As priests, our pastoral encounters with our faithful include our sharing in their joys and sorrows, where there is also a sharing both in the tears of celebration and of sadness. We don’t often have to try to make some sense of a gathering when there is joy overflowing, like at weddings, birthdays and other similar occasions of happiness. But when we come to what I would call life’s border situations, quite often, what is asked of us is that some sense be made out of suffering in life. Sometimes this is explicitly asked of us, and at other times, it is asked implicitly, in the silence of the one suffering.
To be sure, it is a perennial question in life. Why is there suffering? The atheists would pounce of this as a clear sign that an all-benevolent God just doesn’t exist. And an insufficient picture of God’s immensity will naturally result in a refusal to see that suffering can exist within a loving heart of God. To expand our idea of God becomes then one of our lifelong spiritual challenges.
In just one afternoon this week, I presided at the cremation of a mother of two daughters who are young adults. She had suffered greatly for the last 32 days in the hospital ICU due to many infections, which resulted in a failure of her major organs. Later on in the same day, I visited a bedridden parishioner, another lady, who has multiple sclerosis. I could sense that there was a hanging question in the air about the meaning of suffering in the case of the dying woman’s family. Perhaps they were too distraught to formulate the question. But in the second case, there was a direct pondering over the question of the ‘why’ of suffering.
We can never get to the bottom of this question. And most of the time, we will come to a dead end, and perhaps even end up with our faith bruised and weakening if we fail to go further than ourselves. What can really help in these ‘border situations’ is to join our sufferings with the sufferings of Christ writ large on Calvary. There is a reason why we need to display large crucifixes, with the suffering Lord hanging on it. We are visual people, and we need our senses to be jolted every now and then to the reality of God’s love displayed in that immense show of love through a willing suffering. A pretty cross without any corpus on it may simplify too easily the reality of God’s love through suffering. When our going begins to get tough, when we are faced with real life suffering, the image of a suffering God who suffers with us makes our suffering a little easier to handle. Emmanuel, or ‘God-with-us’ then takes on a different dimension; a suffering dimension that is borne out of love.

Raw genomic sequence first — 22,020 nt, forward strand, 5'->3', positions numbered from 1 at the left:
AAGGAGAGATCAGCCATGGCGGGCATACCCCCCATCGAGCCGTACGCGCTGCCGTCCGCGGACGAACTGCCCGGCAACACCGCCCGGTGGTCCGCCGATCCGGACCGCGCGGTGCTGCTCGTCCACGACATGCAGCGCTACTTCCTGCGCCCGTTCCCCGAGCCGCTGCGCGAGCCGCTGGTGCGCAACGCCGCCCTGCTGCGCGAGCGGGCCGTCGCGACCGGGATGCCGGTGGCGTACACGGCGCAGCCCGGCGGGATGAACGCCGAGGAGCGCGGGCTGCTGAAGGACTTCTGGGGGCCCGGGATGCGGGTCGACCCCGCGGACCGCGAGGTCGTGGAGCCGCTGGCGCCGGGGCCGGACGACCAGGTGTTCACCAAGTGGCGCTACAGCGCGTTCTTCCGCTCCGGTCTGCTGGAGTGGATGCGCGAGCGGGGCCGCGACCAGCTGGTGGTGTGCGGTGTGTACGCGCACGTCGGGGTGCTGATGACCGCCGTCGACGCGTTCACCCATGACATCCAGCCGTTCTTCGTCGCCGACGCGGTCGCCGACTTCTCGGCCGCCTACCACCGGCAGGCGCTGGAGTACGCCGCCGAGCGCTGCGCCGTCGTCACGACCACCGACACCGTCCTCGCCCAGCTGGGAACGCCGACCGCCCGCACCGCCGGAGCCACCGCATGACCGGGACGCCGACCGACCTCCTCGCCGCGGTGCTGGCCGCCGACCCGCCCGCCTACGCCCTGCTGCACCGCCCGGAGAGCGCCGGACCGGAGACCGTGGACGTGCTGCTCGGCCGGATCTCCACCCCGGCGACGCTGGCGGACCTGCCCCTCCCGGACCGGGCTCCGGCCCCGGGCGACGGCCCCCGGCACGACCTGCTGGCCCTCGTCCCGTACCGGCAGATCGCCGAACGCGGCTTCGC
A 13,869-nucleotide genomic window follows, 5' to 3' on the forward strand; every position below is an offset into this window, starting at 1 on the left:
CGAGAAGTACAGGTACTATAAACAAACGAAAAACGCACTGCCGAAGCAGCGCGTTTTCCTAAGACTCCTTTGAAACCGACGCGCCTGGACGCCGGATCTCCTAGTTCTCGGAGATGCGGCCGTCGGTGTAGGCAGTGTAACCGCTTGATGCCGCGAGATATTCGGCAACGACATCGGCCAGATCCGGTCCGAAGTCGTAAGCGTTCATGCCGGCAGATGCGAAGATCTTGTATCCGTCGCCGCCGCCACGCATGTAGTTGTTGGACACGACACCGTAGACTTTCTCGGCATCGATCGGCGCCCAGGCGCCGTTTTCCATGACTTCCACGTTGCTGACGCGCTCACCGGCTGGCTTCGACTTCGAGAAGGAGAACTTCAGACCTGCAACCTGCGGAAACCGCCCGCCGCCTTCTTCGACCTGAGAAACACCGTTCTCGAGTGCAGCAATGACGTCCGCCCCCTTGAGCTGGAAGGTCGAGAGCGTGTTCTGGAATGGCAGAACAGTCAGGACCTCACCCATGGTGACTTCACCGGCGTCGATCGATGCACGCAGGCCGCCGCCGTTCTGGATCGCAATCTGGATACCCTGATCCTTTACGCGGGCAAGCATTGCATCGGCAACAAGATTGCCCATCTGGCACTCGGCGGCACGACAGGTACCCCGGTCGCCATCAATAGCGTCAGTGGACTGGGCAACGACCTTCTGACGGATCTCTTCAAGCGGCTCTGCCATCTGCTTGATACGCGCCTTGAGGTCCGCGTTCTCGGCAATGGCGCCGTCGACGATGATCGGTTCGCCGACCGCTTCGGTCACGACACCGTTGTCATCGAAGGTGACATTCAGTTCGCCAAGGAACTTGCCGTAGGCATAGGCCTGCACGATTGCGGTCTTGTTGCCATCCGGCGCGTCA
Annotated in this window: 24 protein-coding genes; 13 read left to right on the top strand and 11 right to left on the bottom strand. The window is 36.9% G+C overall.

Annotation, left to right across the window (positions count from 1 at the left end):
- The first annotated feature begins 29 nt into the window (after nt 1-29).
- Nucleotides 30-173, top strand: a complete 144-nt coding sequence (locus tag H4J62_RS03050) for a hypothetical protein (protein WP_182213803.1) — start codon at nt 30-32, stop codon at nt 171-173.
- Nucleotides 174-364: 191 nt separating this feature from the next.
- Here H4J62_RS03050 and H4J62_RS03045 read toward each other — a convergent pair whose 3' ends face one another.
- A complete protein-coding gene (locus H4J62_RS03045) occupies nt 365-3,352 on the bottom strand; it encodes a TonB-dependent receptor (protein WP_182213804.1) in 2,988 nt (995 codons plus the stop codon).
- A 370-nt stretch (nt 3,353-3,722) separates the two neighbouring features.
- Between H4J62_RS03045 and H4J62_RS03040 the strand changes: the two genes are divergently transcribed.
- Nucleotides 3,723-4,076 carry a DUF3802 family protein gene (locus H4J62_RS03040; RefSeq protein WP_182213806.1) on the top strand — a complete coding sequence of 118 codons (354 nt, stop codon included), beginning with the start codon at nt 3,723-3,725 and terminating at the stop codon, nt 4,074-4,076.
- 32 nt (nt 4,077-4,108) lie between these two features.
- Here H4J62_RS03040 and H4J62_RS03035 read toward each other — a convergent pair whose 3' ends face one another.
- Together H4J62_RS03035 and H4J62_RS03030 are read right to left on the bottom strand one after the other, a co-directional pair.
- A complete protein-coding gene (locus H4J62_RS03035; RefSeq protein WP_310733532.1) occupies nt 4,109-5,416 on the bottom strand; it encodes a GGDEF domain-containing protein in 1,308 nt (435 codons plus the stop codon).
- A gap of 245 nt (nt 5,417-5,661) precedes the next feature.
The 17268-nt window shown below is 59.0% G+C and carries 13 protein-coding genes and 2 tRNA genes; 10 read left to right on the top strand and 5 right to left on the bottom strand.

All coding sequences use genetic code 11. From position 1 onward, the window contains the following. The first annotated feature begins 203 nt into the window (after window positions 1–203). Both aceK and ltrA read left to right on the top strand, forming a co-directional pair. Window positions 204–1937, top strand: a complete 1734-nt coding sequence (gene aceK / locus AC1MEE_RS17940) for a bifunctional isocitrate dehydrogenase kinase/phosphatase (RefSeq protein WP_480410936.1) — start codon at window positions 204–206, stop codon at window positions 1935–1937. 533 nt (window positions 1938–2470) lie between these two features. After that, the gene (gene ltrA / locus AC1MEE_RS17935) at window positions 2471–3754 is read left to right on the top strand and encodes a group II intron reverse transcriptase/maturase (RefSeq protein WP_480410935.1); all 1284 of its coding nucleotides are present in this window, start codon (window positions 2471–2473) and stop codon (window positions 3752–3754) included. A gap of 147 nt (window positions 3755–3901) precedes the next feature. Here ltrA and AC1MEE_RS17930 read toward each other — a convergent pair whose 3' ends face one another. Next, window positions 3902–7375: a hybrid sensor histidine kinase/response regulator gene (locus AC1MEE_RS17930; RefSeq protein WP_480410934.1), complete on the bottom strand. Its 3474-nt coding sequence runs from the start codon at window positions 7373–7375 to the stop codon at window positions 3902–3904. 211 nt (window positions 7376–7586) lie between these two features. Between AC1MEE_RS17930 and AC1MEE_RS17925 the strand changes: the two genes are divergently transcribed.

I often like to encourage the infirm and those suffering in various ways, to lift their suffering to God in an act of surrender. Not so much as an act of hopelessness, but at act of faith, where we believe that God can make something beautiful and salvific and transformative out of something as inconceivable as a ‘gift’ of one’s suffering. After all, if God can make something out of nothing (creatio ex nihilo, a very basic theological principle), certainly, he can also make something wonderful out of an offered suffering. The problem is that most of us don’t think that God can ‘creatively’ use a suffering. We throw our sufferings to God, we complain about it to him, but many of us don’t lift it up as an offering, with an air of loving surrender.
When we do that, we join Mary under the Cross of her Son, our Lord. Mary’s strength lay in the fact that she didn’t ask the question ‘why’? In the light of suffering, that question is just too common and too easily asked. It doesn’t take faith to ask that question. Non-believers ask that question all the time.
The transformative question that we need to learn to ask in the light of suffering is not ‘why’ but ‘how’. How can I contribute to the world’s salvation through this suffering? How is God speaking to me here? How can I help my faith to grow through this pain? How can I join Christ on the Cross, and from there, have the great hope of the resurrection as a personal experience?
To this end, Mary serves as our prime example because she didn’t ask to understand God’s plan. She just chose instead to stand under God’s plan.